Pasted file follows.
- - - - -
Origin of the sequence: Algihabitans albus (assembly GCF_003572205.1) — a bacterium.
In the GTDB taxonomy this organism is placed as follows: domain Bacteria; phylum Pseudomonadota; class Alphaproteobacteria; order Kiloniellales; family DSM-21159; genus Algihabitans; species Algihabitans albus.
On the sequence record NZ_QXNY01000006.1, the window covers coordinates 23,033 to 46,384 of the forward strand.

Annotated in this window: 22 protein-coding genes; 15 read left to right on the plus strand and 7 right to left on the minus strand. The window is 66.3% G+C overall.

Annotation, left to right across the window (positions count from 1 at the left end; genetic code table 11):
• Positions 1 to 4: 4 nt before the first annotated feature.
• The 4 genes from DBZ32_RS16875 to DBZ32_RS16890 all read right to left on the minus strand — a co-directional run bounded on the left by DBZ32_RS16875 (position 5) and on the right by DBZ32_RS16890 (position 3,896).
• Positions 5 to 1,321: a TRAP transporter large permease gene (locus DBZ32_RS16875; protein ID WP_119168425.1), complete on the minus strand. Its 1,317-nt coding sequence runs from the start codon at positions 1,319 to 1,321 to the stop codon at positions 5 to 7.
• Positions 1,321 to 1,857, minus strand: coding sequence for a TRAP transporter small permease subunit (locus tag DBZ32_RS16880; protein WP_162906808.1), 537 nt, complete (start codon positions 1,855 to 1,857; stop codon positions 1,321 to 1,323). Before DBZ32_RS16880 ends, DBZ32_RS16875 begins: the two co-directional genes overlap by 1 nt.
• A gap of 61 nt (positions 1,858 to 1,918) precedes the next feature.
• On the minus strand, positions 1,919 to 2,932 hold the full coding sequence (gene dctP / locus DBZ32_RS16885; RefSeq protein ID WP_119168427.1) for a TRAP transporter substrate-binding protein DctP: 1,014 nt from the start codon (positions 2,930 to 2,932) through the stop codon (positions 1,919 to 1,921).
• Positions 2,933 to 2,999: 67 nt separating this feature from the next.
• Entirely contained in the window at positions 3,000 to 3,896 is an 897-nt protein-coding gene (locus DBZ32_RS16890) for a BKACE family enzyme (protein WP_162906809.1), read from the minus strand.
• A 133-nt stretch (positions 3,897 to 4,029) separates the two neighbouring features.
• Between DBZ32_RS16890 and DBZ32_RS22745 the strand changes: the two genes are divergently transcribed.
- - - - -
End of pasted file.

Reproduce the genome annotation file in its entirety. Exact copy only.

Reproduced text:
Origin of the sequence: Algihabitans albus (assembly GCF_003572205.1) — a bacterium.
In the GTDB taxonomy this organism is placed as follows: domain Bacteria; phylum Pseudomonadota; class Alphaproteobacteria; order Kiloniellales; family DSM-21159; genus Algihabitans; species Algihabitans albus.
On the sequence record NZ_QXNY01000006.1, the window covers coordinates 23,033 to 46,384 of the forward strand.

Annotated in this window: 22 protein-coding genes; 15 read left to right on the plus strand and 7 right to left on the minus strand. The window is 66.3% G+C overall.

Annotation, left to right across the window (positions count from 1 at the left end; genetic code table 11):
• Positions 1 to 4: 4 nt before the first annotated feature.
• The 4 genes from DBZ32_RS16875 to DBZ32_RS16890 all read right to left on the minus strand — a co-directional run bounded on the left by DBZ32_RS16875 (position 5) and on the right by DBZ32_RS16890 (position 3,896).
• Positions 5 to 1,321: a TRAP transporter large permease gene (locus DBZ32_RS16875; protein ID WP_119168425.1), complete on the minus strand. Its 1,317-nt coding sequence runs from the start codon at positions 1,319 to 1,321 to the stop codon at positions 5 to 7.
• Positions 1,321 to 1,857, minus strand: coding sequence for a TRAP transporter small permease subunit (locus tag DBZ32_RS16880; protein WP_162906808.1), 537 nt, complete (start codon positions 1,855 to 1,857; stop codon positions 1,321 to 1,323). Before DBZ32_RS16880 ends, DBZ32_RS16875 begins: the two co-directional genes overlap by 1 nt.
• A gap of 61 nt (positions 1,858 to 1,918) precedes the next feature.
• On the minus strand, positions 1,919 to 2,932 hold the full coding sequence (gene dctP / locus DBZ32_RS16885; RefSeq protein ID WP_119168427.1) for a TRAP transporter substrate-binding protein DctP: 1,014 nt from the start codon (positions 2,930 to 2,932) through the stop codon (positions 1,919 to 1,921).
• Positions 2,933 to 2,999: 67 nt separating this feature from the next.
• Entirely contained in the window at positions 3,000 to 3,896 is an 897-nt protein-coding gene (locus DBZ32_RS16890) for a BKACE family enzyme (protein WP_162906809.1), read from the minus strand.
• A 133-nt stretch (positions 3,897 to 4,029) separates the two neighbouring features.
• Between DBZ32_RS16890 and DBZ32_RS22745 the strand changes: the two genes are divergently transcribed.